Pro-poor agricultural biotechnology: Can the international research system deliver the goods? uri icon

abstract

  • While global investment in agricultural research by the private sector is increasing with growth in developing country markets and the emergence of new technologies, complementary public sector investment is stagnating or declining in many developing countries. This review argues that the changing roles of the public and private sectors in generating new scientific knowledge may adversely affect the diffusion of explicitly pro-poor technologies-technologies that are simultaneously yield-enhancing and poverty-reducing. Comparing historical evidence from the Green Revolution with recent evidence from the emerging era of agricultural biotechnology, this review argues that a more pluralistic international system for agricultural research will be more responsive to poverty only if the strategic leadership role of the public sector is strengthened, certain research functions are reallocated to the private sector, and new policy and organizational mechanisms are used to stimulate pro-poor research in and for developing-country agriculture. (c) 2006 Elsevier Ltd. All rights reserved.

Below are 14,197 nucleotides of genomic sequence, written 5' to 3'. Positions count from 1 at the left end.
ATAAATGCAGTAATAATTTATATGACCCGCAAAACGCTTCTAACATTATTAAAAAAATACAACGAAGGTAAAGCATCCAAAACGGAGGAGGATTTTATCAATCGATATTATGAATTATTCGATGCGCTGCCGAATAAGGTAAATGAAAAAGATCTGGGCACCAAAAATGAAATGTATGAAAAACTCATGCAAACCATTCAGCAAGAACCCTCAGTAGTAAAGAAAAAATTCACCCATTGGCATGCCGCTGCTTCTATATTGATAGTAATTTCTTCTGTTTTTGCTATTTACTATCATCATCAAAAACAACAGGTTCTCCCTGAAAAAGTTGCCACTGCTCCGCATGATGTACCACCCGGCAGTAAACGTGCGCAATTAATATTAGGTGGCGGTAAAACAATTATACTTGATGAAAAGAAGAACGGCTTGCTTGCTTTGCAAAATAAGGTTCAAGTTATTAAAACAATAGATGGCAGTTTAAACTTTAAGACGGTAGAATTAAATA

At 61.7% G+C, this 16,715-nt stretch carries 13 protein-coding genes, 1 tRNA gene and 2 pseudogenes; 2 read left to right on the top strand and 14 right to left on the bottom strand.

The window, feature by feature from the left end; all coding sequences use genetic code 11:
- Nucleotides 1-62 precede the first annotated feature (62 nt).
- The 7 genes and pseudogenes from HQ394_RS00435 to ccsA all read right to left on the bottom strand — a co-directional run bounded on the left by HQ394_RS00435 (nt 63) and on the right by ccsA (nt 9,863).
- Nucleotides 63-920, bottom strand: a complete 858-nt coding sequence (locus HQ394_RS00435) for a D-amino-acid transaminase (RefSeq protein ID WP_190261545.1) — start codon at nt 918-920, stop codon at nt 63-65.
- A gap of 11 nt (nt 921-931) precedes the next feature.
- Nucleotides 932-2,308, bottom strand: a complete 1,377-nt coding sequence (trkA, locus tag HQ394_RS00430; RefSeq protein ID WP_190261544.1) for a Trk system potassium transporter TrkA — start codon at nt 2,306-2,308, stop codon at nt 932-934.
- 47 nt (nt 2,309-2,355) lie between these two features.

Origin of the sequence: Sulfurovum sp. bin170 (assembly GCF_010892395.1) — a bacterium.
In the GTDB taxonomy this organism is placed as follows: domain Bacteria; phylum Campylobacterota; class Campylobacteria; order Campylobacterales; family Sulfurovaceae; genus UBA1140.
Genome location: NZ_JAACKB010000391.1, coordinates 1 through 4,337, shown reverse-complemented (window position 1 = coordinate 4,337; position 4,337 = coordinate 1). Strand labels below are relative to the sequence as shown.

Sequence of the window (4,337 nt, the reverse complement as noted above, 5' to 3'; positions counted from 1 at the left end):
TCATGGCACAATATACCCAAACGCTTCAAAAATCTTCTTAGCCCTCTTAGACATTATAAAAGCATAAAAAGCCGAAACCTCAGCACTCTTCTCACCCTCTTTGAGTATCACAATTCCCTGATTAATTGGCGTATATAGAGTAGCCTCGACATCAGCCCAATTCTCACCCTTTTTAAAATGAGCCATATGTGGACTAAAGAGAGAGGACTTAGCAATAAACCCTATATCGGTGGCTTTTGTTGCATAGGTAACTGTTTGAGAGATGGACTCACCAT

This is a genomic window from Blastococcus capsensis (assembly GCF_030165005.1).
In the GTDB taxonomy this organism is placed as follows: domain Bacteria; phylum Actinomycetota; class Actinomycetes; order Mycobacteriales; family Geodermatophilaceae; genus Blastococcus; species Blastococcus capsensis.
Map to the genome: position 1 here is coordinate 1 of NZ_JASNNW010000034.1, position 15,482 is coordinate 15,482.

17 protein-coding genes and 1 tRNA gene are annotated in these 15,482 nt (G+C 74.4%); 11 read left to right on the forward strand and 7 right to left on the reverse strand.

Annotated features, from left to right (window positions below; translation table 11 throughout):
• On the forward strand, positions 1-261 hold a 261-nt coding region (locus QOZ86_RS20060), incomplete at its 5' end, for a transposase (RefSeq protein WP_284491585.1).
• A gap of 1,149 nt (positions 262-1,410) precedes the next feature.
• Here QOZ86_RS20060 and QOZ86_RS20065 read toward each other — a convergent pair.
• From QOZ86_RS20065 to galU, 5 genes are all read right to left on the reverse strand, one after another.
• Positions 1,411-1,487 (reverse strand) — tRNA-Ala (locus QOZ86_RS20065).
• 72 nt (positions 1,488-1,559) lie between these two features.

publication date

  • 2007
  • 2007
  • 2007